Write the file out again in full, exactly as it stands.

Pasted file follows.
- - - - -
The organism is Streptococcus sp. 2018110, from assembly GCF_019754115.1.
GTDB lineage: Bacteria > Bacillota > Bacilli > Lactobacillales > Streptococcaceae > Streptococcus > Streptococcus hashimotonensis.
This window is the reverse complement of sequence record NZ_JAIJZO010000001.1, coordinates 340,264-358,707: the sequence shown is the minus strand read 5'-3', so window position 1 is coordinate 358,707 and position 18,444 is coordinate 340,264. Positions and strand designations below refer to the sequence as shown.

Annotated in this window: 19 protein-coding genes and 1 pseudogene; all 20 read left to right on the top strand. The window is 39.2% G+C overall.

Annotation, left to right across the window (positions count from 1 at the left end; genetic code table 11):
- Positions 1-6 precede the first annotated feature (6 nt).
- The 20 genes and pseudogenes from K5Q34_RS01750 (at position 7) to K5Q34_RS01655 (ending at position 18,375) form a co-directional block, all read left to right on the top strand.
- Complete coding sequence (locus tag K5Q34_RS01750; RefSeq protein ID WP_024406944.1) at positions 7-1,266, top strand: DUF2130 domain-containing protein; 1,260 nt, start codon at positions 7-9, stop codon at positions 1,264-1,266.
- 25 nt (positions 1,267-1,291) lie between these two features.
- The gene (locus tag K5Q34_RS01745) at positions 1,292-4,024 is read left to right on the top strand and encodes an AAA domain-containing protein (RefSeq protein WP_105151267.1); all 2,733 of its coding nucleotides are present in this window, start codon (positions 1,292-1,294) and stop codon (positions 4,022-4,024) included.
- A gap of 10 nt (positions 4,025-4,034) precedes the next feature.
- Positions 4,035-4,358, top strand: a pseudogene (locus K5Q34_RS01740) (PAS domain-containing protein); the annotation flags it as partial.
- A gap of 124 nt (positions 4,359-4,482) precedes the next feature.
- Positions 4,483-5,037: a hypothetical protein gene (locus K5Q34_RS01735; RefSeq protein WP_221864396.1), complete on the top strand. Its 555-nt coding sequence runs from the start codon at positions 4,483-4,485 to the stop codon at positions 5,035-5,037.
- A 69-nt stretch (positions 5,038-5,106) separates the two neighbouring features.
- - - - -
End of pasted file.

The organism is Streptococcus sp. 2018110, from assembly GCF_019754115.1.
GTDB lineage: Bacteria > Bacillota > Bacilli > Lactobacillales > Streptococcaceae > Streptococcus > Streptococcus hashimotonensis.
This window is the reverse complement of sequence record NZ_JAIJZO010000001.1, coordinates 340,264-358,707: the sequence shown is the minus strand read 5'-3', so window position 1 is coordinate 358,707 and position 18,444 is coordinate 340,264. Positions and strand designations below refer to the sequence as shown.

Annotated in this window: 19 protein-coding genes and 1 pseudogene; all 20 read left to right on the top strand. The window is 39.2% G+C overall.

Annotation, left to right across the window (positions count from 1 at the left end; genetic code table 11):
- Positions 1-6 precede the first annotated feature (6 nt).
- The 20 genes and pseudogenes from K5Q34_RS01750 (at position 7) to K5Q34_RS01655 (ending at position 18,375) form a co-directional block, all read left to right on the top strand.
- Complete coding sequence (locus tag K5Q34_RS01750; RefSeq protein ID WP_024406944.1) at positions 7-1,266, top strand: DUF2130 domain-containing protein; 1,260 nt, start codon at positions 7-9, stop codon at positions 1,264-1,266.
- 25 nt (positions 1,267-1,291) lie between these two features.
- The gene (locus tag K5Q34_RS01745) at positions 1,292-4,024 is read left to right on the top strand and encodes an AAA domain-containing protein (RefSeq protein WP_105151267.1); all 2,733 of its coding nucleotides are present in this window, start codon (positions 1,292-1,294) and stop codon (positions 4,022-4,024) included.
- A gap of 10 nt (positions 4,025-4,034) precedes the next feature.
- Positions 4,035-4,358, top strand: a pseudogene (locus K5Q34_RS01740) (PAS domain-containing protein); the annotation flags it as partial.
- A gap of 124 nt (positions 4,359-4,482) precedes the next feature.
- Positions 4,483-5,037: a hypothetical protein gene (locus K5Q34_RS01735; RefSeq protein WP_221864396.1), complete on the top strand. Its 555-nt coding sequence runs from the start codon at positions 4,483-4,485 to the stop codon at positions 5,035-5,037.
- A 69-nt stretch (positions 5,038-5,106) separates the two neighbouring features.